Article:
In a break with prevailing patterns on Capitol Hill, the response to President Obama’s announcement about a troop drawdown in Afghanistan is not playing out strictly along party lines.
Analysts say the new US sanctions – seen as a move to weaken Iran's economy – are the Obama administration's response to critics in Congress who say the US has been slow to get tough.
Congressional appropriators voiced doubts about some aspects of Obama's speech. But the most pointed criticism was from the GOP. 'Obama has thrown Israel under the bus,' Mitt Romney said.
When the UN's Ban Ki-moon traveled to Washington on Thursday to make the case for continued strong financial support, he got stiff resistance from Republicans.
On Capitol Hill, the Libya intervention has elicited antiwar voices from opposite ends of the political spectrum. Their point in common: The power to make war resides with Congress.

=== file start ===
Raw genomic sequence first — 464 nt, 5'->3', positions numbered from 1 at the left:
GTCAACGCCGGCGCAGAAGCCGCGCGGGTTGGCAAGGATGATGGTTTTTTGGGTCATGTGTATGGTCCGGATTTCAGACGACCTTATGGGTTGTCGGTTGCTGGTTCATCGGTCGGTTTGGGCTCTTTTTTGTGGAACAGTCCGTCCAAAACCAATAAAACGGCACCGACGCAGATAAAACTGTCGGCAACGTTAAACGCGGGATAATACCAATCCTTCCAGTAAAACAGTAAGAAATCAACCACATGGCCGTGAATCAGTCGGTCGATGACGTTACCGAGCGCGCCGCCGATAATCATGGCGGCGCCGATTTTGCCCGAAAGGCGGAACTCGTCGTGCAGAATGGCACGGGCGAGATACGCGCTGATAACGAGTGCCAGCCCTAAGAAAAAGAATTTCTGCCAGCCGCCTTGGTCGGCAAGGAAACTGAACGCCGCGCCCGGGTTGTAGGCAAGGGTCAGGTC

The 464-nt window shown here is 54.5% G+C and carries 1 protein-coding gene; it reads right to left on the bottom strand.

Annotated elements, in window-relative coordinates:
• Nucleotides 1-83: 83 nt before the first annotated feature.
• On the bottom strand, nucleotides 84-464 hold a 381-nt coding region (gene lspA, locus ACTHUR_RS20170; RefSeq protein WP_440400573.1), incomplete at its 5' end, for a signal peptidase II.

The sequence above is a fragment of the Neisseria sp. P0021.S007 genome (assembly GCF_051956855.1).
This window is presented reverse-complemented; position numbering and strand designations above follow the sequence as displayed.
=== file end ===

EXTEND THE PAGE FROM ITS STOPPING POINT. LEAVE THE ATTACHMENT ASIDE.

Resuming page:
President Obama on Tuesday chastised Iran for seeking to stifle protesters with beatings and tear gas. Some critics say he needs to act more forcefully against Iran's theocratic government.
Egypt's street revolution represents a threat to the US and the capitalist system, some tea party icons say, while in the GOP establishment others see it as the spread of freedom to the Arab world.
Some Democrats, including Sen. John Kerry, are breaking with the White House, calling for Egypt's President Hosni Mubarak to 'step down.' Republicans are deferring to President Obama's policy.
With the US focused on other parts of the world, Latin American neighbor Hugo Chávez has tightened his hold on power. The next Congress may press Obama to act, but what are his options?